Tom Ford’s Neroli Portofino collection introduces three new ‘All Over Body Sprays’. Lightly scented, the sprays are said to add a new dimension to experiencing the notes of their eau de parfum counterparts. Packaged in an aerosol bottle, each one is easily transportable. The three include: Costa Azzurra, this evokes the fragrant and sun-baked landscape of coastal and island Mediterranean woods where pines and oaks mingle with wild-growing herbs and salty water. Fleur De Portofino is inspired by the cascades of flowers from the white acacia tree, a beloved shade tree that dots the Mediterranean’s gardens and avenues, this fragrance contains notes of Sicilian lemon, bigarde leaf, violet leaf, jasmine and acacia honey and, finally, Mandarino Di Amalfi, capturing the calm idyll of the whitewashed villas lining the cliff sides of the Amalfi coast, this fresh fragrance contains mandarin oil, lemon sfumatrice, basil spearmint and a duet of jasmine.
TheChicGeek says, “I’m classing these under 'fragrance' as they are ‘All Over Body Sprays”. Gents, not to be wasted on your armpits! And that helps to justify the £44 expense. But, when compared to the fragrances, these are very ‘entry point’ and for the summer why not try one of these instead of committing to an expensive bottle of perfume? Or get all three for the price of the fragrance?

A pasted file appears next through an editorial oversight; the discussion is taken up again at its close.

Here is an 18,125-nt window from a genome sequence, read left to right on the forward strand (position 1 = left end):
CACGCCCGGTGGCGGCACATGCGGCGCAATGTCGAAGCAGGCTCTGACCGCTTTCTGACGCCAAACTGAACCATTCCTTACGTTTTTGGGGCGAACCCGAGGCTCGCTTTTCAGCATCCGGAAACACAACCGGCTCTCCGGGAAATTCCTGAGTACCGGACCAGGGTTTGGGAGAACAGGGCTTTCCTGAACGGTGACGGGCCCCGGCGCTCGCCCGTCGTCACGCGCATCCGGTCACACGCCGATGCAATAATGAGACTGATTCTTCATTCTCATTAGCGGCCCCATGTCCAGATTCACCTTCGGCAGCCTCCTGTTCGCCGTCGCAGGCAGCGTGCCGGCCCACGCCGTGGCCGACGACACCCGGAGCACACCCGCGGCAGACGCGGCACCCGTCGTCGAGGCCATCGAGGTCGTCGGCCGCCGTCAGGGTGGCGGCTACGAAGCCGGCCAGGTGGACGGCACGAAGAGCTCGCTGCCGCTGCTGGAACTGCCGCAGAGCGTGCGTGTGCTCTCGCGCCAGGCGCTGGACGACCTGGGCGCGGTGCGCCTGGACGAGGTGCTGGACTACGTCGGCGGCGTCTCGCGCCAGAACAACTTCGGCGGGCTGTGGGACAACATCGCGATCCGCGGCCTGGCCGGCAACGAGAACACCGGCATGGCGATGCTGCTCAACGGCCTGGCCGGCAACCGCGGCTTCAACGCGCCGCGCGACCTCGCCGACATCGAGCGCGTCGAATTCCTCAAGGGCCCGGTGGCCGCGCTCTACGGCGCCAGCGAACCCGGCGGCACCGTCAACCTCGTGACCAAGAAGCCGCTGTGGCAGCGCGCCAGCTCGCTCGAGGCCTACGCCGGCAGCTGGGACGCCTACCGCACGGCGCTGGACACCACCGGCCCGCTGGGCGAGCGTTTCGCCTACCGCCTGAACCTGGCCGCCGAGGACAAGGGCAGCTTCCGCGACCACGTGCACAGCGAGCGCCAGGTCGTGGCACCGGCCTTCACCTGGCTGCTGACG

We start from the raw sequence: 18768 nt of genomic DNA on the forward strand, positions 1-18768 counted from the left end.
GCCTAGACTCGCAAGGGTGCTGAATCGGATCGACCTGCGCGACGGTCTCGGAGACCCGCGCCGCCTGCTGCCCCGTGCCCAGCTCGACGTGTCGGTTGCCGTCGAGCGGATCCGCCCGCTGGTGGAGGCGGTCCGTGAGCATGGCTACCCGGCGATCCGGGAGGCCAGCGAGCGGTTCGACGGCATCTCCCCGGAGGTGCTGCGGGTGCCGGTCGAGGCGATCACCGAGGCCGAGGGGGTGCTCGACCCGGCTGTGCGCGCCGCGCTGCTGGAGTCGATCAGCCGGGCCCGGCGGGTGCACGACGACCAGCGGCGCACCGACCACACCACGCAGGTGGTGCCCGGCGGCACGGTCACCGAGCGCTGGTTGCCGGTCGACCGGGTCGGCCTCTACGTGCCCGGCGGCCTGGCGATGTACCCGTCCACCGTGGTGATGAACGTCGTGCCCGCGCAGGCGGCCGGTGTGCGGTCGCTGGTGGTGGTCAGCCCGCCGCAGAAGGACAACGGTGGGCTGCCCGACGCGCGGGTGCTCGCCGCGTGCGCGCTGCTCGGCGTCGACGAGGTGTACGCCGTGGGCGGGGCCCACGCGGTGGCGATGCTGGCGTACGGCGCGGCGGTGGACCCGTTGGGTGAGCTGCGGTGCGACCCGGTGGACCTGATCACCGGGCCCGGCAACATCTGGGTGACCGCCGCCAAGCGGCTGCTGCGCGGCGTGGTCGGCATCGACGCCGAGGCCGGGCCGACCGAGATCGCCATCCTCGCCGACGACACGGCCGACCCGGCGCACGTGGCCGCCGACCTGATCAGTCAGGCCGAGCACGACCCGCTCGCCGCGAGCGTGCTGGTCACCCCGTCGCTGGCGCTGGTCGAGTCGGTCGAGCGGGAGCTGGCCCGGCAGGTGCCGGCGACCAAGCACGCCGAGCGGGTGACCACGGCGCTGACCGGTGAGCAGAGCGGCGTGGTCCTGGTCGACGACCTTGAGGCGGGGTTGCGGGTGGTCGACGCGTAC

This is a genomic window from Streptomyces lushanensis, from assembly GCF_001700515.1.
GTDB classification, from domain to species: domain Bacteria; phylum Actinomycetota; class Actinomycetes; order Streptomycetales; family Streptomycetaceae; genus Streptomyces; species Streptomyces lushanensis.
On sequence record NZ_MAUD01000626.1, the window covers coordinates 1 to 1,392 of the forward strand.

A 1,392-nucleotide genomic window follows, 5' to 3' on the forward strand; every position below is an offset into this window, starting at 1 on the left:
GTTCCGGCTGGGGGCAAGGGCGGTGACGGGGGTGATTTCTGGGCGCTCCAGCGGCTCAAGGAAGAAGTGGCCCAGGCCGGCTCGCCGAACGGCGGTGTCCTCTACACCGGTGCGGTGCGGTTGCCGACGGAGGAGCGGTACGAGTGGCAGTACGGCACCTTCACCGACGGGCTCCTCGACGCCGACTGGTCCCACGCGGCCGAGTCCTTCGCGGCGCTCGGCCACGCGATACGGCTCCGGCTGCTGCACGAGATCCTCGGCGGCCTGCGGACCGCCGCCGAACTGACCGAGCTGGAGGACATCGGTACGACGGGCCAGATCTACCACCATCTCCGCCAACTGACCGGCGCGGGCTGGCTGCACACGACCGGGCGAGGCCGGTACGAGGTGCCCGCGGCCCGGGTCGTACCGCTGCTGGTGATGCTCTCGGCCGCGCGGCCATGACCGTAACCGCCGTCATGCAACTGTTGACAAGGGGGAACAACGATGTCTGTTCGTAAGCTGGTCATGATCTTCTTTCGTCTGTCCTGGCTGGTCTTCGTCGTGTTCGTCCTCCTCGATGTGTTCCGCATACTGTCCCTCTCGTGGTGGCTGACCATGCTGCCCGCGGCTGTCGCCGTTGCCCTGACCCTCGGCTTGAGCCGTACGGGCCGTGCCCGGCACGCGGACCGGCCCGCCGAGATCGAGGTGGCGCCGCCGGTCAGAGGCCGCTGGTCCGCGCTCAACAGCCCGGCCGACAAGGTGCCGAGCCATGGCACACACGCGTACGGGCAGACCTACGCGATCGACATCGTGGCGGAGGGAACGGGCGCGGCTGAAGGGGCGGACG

Firstly, these look better than the previous body sprays because of the colours. These feel more of a treat because of the aqua palette and are obviously aimed at summer and something you’d want to take on holiday.
These are all really nice, there's nothing not to like, but if you held a gun to my head, out of the three, I prefer Fleur De Portofino. It smells the most summery and it’s the the white flowers including jasmine that gets me every time and reminds me of warm summer nights.
These are also good for those who find the fragrances too overpowering or heavy and just want a light but 'still there' scent”.
Above - All 150ml - £44
Clinique introduces Fresh Pressed Renewing Powder Cleanser with Pure Vitamin C and Clinique Fresh Pressed Daily Booster with Pure Vitamin C 10%, a simple way to reinvigorate your de-ageing skin care routine.